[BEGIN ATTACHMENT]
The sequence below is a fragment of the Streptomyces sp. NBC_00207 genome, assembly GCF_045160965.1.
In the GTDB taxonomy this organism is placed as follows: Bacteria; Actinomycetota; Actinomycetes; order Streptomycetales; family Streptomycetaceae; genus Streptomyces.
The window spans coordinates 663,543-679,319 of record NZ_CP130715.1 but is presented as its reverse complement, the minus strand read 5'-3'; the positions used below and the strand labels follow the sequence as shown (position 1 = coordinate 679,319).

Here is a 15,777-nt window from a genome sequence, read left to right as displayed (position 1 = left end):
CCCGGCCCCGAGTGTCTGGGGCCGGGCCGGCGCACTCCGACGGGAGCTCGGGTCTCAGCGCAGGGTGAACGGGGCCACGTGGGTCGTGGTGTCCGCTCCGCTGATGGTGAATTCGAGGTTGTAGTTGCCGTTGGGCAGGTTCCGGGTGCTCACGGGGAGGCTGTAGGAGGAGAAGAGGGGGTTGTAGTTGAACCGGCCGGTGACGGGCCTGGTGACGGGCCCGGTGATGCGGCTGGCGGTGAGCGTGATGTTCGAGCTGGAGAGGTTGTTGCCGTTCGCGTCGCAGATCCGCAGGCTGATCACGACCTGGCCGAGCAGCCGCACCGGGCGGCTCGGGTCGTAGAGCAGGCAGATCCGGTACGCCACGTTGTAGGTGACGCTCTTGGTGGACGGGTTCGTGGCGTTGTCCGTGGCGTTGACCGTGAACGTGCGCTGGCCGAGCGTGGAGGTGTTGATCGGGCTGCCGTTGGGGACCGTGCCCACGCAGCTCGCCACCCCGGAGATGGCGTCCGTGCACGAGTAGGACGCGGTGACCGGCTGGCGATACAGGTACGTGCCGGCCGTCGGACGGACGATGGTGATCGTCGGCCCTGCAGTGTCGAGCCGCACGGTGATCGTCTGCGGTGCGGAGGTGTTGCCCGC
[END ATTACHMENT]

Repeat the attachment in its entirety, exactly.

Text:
The sequence below is a fragment of the Streptomyces sp. NBC_00207 genome, assembly GCF_045160965.1.
In the GTDB taxonomy this organism is placed as follows: Bacteria; Actinomycetota; Actinomycetes; order Streptomycetales; family Streptomycetaceae; genus Streptomyces.
The window spans coordinates 663,543-679,319 of record NZ_CP130715.1 but is presented as its reverse complement, the minus strand read 5'-3'; the positions used below and the strand labels follow the sequence as shown (position 1 = coordinate 679,319).

Here is a 15,777-nt window from a genome sequence, read left to right as displayed (position 1 = left end):
CCCGGCCCCGAGTGTCTGGGGCCGGGCCGGCGCACTCCGACGGGAGCTCGGGTCTCAGCGCAGGGTGAACGGGGCCACGTGGGTCGTGGTGTCCGCTCCGCTGATGGTGAATTCGAGGTTGTAGTTGCCGTTGGGCAGGTTCCGGGTGCTCACGGGGAGGCTGTAGGAGGAGAAGAGGGGGTTGTAGTTGAACCGGCCGGTGACGGGCCTGGTGACGGGCCCGGTGATGCGGCTGGCGGTGAGCGTGATGTTCGAGCTGGAGAGGTTGTTGCCGTTCGCGTCGCAGATCCGCAGGCTGATCACGACCTGGCCGAGCAGCCGCACCGGGCGGCTCGGGTCGTAGAGCAGGCAGATCCGGTACGCCACGTTGTAGGTGACGCTCTTGGTGGACGGGTTCGTGGCGTTGTCCGTGGCGTTGACCGTGAACGTGCGCTGGCCGAGCGTGGAGGTGTTGATCGGGCTGCCGTTGGGGACCGTGCCCACGCAGCTCGCCACCCCGGAGATGGCGTCCGTGCACGAGTAGGACGCGGTGACCGGCTGGCGATACAGGTACGTGCCGGCCGTCGGACGGACGATGGTGATCGTCGGCCCTGCAGTGTCGAGCCGCACGGTGATCGTCTGCGGTGCGGAGGTGTTGCCCGC